“We immediately said Choctaw shirt,” Johnson said. “And then this morning we asked, ‘How are you going to introduce yourself in your language.’  He said, ‘I’ll say a prayer,’ so he did.”
That prayer was given in Choctaw. Translated to English, the bishop prayed: “Creator God, may your Holy Spirit rest upon us for this session as we do your holy work. Amen.”

The sense of pride in seeing Bishop Wilson preside at General Conference stretches beyond his Native American family and friends. Sam Powell, a delegate from the Oklahoma Conference, served in ministry in several ways with the bishop prior to the 2022 election. Powell also felt joy as delegates in the plenary session stood to applaud Bishop Wilson.

“That is just a feeling of pride for us that that that he was there and doing such a good job,” Powell said.

The bishop’s work in Oklahoma included not only the superintendency of the OIMC, but also assistant to the bishop in the Oklahoma Conference.

“It was pretty impressive when he announced himself that the whole room stood up and applauded,” Powell said. “And I think all of us at the General Conference recognized the historic moment for him presiding at the chair today.”

That recognition also came from fellow bishops.

“What really touched me, too, was seeing all the bishops who stood and applauded him,” Deere said. “And that was what made it so awesome to see that these other bishops really supported him in this position. It was like when he was elected as bishop in Houston, to see those South Central jurisdiction bishops all just so happy for him and so happy for us that we finally have a Native American bishop — and he came from South Central Jurisdiction. That’s what makes it so, so heartwarming.”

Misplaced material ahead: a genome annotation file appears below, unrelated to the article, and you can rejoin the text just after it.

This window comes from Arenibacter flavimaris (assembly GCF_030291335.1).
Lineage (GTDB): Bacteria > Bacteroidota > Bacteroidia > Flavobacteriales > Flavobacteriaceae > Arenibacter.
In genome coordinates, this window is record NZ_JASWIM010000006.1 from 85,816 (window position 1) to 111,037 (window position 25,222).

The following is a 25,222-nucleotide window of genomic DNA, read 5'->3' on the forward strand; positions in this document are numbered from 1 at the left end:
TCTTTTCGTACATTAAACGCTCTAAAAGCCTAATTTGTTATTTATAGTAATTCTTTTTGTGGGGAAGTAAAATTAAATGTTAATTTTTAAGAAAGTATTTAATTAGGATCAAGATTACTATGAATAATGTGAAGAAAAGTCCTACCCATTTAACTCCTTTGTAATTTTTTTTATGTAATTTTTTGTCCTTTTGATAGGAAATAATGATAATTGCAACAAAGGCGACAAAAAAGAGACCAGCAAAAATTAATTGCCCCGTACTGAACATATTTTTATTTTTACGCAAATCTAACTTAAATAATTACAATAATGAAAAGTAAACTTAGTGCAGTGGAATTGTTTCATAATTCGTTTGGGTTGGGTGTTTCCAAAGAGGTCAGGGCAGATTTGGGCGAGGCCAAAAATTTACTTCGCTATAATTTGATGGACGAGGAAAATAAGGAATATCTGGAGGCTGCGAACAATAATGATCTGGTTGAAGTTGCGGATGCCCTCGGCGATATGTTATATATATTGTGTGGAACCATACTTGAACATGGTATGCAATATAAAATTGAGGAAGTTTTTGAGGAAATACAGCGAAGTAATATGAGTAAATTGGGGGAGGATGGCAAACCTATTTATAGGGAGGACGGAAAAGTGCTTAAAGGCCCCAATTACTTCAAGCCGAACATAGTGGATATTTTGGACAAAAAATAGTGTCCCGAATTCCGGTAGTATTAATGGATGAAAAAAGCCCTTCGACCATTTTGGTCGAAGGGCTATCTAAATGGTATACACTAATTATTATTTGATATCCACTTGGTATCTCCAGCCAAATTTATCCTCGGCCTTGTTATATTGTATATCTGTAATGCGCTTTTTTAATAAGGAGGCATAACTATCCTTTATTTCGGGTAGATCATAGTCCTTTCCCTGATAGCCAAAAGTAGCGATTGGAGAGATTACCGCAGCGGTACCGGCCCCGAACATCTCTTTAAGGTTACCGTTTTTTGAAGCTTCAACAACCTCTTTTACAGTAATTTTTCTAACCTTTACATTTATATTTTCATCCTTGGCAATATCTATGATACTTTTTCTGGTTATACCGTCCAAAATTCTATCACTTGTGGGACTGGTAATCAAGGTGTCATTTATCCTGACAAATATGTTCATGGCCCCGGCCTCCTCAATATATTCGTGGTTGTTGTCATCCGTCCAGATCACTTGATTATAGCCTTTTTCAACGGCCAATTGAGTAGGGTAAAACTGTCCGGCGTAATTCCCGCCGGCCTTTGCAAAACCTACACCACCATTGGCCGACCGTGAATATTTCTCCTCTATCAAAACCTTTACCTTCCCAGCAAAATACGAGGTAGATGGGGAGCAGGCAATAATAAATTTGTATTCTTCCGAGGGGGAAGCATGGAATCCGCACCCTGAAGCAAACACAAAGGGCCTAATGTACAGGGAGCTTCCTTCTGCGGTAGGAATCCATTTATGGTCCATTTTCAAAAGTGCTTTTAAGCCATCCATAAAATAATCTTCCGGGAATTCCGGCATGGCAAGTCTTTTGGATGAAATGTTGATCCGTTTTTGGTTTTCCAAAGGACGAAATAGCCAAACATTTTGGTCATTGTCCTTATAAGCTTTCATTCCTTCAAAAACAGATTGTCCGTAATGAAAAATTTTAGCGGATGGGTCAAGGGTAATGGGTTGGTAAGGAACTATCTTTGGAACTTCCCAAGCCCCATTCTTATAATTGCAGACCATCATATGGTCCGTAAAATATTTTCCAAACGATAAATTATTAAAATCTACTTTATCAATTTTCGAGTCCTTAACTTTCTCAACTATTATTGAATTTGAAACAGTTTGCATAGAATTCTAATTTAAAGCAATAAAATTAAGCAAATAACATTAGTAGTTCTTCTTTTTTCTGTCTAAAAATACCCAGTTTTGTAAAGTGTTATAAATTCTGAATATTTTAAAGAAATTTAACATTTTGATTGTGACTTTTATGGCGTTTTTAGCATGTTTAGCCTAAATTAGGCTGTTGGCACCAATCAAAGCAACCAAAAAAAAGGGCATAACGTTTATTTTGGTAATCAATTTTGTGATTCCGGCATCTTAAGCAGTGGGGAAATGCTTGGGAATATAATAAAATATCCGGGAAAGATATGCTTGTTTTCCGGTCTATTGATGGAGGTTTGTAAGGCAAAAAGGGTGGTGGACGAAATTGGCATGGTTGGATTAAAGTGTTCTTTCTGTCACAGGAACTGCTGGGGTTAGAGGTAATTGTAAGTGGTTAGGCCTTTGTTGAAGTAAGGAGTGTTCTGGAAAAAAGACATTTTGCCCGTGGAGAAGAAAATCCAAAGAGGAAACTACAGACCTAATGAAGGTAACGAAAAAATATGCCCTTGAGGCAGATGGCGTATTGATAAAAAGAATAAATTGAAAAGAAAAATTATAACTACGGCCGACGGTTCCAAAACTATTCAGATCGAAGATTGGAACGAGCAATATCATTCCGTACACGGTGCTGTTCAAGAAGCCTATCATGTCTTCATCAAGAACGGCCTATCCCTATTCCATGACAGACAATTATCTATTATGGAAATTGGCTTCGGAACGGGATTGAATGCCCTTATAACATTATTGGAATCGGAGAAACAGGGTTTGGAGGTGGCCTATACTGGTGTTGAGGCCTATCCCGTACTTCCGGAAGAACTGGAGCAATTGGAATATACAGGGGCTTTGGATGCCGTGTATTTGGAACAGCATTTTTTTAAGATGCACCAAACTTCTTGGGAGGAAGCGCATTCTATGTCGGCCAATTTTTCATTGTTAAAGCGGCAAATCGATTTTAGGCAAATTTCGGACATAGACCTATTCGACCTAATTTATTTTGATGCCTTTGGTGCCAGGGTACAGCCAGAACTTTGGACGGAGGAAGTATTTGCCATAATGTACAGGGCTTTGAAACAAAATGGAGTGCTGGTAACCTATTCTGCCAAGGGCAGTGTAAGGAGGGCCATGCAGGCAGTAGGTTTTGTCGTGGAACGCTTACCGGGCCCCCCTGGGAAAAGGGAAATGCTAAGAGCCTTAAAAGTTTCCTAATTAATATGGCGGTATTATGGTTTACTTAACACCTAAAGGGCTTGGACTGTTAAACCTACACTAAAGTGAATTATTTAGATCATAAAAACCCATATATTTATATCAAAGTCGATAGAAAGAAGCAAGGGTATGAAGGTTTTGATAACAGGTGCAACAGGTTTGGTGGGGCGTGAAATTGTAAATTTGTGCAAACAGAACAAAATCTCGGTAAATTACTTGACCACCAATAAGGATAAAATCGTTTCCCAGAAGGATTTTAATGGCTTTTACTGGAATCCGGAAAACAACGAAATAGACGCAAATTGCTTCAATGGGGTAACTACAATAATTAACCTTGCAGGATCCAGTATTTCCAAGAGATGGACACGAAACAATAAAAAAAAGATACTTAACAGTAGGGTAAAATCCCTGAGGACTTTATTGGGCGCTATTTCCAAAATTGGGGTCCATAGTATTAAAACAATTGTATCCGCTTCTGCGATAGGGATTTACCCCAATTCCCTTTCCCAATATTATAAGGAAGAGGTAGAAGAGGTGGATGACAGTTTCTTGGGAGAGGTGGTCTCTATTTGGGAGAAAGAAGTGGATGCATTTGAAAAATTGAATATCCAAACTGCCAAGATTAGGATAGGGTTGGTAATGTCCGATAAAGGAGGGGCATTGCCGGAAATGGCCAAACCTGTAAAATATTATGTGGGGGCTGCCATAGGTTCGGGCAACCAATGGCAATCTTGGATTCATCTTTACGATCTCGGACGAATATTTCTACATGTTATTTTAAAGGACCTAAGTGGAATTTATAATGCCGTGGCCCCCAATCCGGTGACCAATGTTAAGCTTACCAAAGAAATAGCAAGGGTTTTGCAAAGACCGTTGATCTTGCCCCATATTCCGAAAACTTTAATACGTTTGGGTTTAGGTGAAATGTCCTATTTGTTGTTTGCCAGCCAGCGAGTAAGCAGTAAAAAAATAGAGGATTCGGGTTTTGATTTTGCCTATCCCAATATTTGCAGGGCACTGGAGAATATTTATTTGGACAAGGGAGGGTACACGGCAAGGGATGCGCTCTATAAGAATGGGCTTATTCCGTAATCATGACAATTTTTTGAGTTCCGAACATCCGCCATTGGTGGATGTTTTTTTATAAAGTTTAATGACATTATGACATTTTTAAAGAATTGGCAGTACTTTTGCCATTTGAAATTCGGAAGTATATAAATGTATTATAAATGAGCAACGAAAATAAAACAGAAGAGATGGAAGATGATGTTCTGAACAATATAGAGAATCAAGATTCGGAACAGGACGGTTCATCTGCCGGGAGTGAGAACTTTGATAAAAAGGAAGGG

Bishop Wilson said the opportunity to preside as the first Native American bishop was an “amazing moment” for Native people in the denomination.

“Thinking about a 180- or 190-year span of Native American people who’ve been faithful, who lost much — not just land, but culture or way of life, and so many things that still affect us today — there is a lot of work that the church still has to do on that,” Bishop Wilson said. “I’m hoping that not just in my role as bishop of the Great Plains but in other ways that I can help educate and help folk understand what the church has done for us — first of all for the joy of us being here, the faithfulness of a people, but also what we need to work on to recognize and understand who we are.”

Contact Todd Seifert, conference communications director, at tseifert@greatplainsumc.org. See original story here

Contact Information

Conference Headquarters
602 SW 35th
Oklahoma City, OK 73109
Office: 405-632-2006
Fax: 405-632-0209


Resident Bishop:

Bishop James “Jimmy” Nunn
1501 NW 24 Street
Oklahoma City, Oklahoma 73106


Conference Superintendent:

Rev. Margaret Johnson


Director of Connectional Ministries: 

Rev. Donna Pewo


Administrative Assistant:

Linda Draper



Northern District Superintendent:

Rev. Mike Svitak



Southern District Superintendent:

Rev. Sharon Yeahquo